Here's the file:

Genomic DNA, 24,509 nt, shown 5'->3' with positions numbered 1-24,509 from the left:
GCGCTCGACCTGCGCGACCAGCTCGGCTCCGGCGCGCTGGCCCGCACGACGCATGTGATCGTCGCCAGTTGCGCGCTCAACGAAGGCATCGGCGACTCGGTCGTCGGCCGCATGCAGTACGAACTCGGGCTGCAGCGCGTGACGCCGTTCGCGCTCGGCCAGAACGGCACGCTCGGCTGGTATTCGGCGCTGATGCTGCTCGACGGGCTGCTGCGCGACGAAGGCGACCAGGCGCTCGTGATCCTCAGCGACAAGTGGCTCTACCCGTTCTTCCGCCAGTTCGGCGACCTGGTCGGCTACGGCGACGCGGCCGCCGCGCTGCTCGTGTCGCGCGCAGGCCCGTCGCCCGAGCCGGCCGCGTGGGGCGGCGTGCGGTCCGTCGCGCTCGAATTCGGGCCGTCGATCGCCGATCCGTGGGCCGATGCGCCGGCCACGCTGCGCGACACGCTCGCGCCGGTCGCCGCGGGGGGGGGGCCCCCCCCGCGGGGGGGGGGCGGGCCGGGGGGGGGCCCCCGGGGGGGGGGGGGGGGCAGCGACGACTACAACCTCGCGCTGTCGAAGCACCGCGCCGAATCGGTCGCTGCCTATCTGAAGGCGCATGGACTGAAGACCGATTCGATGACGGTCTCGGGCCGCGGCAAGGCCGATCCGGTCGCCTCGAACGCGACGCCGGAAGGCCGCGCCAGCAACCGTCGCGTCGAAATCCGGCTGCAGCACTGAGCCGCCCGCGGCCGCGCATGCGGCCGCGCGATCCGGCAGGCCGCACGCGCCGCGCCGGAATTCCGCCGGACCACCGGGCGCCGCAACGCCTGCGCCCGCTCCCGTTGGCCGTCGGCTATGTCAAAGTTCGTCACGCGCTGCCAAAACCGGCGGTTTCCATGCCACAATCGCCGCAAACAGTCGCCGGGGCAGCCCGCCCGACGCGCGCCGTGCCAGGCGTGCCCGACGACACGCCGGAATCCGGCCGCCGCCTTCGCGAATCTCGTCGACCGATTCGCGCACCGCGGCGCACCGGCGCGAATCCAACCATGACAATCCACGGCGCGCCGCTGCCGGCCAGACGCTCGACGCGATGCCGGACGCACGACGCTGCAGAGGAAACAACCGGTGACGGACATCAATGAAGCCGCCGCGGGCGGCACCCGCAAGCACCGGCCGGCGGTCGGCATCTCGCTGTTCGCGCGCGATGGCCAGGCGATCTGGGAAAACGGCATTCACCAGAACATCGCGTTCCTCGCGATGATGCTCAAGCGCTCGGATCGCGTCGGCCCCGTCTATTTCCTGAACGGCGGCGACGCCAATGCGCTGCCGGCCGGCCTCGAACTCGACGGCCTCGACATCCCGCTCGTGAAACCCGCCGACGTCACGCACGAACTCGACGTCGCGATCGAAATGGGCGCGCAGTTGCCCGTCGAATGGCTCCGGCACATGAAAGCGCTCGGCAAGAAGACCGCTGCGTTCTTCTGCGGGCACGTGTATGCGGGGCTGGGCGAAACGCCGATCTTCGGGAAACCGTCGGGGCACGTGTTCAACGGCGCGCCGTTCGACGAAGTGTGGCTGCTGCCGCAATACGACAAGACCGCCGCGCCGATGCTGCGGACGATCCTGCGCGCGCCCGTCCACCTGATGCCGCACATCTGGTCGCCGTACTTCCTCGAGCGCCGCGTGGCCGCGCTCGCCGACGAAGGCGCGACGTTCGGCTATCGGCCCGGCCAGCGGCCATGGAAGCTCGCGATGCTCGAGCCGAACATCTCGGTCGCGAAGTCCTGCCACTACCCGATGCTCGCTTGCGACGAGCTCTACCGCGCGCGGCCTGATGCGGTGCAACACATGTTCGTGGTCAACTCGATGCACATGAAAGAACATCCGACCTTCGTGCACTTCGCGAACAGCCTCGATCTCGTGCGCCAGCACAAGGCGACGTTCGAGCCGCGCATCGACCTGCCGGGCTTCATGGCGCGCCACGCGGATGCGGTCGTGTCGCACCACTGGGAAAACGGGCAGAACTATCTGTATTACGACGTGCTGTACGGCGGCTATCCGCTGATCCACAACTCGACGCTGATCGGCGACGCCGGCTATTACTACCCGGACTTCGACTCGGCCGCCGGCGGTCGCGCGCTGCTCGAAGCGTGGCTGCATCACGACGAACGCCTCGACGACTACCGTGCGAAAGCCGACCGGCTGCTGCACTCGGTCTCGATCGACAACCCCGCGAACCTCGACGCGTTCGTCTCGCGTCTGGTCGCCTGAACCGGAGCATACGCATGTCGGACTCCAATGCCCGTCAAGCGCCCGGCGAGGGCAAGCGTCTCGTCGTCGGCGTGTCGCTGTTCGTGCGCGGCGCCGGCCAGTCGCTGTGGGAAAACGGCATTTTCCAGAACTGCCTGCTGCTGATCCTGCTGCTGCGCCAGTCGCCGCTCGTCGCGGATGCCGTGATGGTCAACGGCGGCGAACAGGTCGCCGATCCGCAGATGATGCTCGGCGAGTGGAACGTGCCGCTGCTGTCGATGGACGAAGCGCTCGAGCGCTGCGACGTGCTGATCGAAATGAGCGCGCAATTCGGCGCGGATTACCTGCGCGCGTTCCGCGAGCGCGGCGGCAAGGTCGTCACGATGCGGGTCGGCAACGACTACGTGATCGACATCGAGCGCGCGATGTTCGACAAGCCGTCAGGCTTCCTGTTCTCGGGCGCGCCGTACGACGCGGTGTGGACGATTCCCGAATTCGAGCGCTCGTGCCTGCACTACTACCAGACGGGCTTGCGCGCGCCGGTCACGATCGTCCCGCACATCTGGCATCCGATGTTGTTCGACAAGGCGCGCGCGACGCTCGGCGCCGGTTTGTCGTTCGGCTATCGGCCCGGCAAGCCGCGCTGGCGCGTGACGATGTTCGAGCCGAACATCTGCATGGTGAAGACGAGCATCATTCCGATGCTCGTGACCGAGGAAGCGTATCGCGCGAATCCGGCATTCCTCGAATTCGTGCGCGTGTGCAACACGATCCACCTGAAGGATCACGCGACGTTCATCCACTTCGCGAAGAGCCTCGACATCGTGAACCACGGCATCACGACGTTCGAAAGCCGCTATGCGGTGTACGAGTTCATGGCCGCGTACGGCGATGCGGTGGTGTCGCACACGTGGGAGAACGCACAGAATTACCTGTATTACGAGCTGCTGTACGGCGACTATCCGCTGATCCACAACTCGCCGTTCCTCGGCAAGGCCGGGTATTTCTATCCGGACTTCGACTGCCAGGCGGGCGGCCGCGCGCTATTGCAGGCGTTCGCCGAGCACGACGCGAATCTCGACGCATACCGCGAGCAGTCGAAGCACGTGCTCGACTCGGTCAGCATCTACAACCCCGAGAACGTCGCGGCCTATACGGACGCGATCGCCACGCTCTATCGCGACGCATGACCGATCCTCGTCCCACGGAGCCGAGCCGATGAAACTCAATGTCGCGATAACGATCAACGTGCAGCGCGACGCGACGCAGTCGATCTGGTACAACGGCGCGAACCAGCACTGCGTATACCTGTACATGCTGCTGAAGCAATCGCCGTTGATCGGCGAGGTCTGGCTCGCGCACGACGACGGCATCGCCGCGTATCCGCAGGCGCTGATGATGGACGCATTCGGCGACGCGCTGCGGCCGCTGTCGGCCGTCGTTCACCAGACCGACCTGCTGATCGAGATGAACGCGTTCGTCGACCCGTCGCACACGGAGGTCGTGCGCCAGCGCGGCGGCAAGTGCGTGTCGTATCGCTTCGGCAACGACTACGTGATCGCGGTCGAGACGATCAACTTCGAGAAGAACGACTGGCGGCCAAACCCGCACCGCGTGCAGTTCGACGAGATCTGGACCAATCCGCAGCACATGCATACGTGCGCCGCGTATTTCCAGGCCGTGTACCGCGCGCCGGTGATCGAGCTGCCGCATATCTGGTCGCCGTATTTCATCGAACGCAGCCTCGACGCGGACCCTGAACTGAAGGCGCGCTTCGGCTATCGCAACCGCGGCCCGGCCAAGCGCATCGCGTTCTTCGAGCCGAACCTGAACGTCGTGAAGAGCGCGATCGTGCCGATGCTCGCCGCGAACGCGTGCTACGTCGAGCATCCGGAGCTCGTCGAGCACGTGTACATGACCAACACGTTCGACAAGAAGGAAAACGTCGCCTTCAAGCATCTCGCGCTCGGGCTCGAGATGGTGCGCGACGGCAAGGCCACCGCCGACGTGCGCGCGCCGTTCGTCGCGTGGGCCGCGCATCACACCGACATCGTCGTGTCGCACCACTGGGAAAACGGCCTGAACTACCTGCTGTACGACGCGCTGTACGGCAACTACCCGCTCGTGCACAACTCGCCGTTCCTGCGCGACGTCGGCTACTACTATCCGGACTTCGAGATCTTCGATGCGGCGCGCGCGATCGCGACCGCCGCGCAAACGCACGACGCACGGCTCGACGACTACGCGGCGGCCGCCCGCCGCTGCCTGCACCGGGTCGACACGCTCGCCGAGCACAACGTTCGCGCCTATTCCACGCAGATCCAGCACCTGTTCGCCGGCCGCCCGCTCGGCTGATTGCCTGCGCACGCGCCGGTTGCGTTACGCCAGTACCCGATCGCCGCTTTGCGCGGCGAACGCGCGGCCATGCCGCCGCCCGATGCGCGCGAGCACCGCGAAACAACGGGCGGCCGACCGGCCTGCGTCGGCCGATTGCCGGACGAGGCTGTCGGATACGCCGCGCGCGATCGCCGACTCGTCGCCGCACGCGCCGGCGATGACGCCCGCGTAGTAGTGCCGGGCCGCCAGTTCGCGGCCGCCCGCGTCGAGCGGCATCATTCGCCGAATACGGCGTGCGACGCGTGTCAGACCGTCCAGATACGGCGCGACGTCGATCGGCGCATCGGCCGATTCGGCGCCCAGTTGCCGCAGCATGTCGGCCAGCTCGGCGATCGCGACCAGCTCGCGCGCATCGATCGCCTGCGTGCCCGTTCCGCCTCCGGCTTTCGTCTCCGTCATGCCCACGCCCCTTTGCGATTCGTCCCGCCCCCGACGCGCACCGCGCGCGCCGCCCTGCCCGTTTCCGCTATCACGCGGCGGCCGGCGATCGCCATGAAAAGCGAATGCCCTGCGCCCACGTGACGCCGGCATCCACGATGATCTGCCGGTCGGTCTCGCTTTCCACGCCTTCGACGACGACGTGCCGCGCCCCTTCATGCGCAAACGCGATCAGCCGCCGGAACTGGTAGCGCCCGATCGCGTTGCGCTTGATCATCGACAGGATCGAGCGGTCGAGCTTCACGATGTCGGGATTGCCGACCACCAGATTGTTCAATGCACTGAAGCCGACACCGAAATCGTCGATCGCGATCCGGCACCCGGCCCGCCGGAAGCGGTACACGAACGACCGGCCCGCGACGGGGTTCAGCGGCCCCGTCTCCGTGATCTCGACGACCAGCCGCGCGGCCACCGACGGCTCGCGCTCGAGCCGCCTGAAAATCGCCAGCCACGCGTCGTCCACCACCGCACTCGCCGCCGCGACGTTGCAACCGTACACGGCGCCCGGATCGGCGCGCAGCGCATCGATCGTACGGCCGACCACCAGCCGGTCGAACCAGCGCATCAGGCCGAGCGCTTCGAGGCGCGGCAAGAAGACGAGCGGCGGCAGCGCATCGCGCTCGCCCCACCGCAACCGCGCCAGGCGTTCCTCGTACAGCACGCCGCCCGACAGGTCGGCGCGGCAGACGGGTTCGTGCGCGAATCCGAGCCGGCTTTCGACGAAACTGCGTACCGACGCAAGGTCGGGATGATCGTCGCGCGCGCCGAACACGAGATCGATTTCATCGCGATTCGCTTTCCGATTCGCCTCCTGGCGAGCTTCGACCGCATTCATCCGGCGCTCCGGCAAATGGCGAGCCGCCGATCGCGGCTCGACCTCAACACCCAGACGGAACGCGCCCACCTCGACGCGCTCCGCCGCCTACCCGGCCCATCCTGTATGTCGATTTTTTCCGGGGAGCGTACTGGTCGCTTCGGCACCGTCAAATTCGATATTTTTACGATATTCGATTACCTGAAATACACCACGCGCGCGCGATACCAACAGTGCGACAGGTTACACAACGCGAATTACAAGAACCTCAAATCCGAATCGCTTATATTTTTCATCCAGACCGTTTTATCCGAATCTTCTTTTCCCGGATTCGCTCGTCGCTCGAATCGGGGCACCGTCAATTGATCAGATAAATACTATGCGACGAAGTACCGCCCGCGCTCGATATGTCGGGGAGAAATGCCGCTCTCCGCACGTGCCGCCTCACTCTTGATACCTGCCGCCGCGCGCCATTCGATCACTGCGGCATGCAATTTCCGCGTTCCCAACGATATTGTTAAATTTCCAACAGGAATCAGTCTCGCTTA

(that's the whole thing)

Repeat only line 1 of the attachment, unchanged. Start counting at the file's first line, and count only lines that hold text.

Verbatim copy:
Genomic DNA, 24,509 nt, shown 5'->3' with positions numbered 1-24,509 from the left: